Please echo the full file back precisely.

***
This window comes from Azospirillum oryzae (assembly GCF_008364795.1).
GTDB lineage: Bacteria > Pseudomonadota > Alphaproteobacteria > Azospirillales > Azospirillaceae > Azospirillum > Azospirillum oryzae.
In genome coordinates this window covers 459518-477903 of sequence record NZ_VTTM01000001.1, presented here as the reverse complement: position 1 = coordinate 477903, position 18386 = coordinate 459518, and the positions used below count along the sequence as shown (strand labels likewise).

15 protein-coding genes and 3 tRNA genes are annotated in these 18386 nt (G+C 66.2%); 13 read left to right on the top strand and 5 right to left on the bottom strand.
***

This window comes from Azospirillum oryzae (assembly GCF_008364795.1).
GTDB lineage: Bacteria > Pseudomonadota > Alphaproteobacteria > Azospirillales > Azospirillaceae > Azospirillum > Azospirillum oryzae.
In genome coordinates this window covers 459518-477903 of sequence record NZ_VTTM01000001.1, presented here as the reverse complement: position 1 = coordinate 477903, position 18386 = coordinate 459518, and the positions used below count along the sequence as shown (strand labels likewise).

15 protein-coding genes and 3 tRNA genes are annotated in these 18386 nt (G+C 66.2%); 13 read left to right on the top strand and 5 right to left on the bottom strand.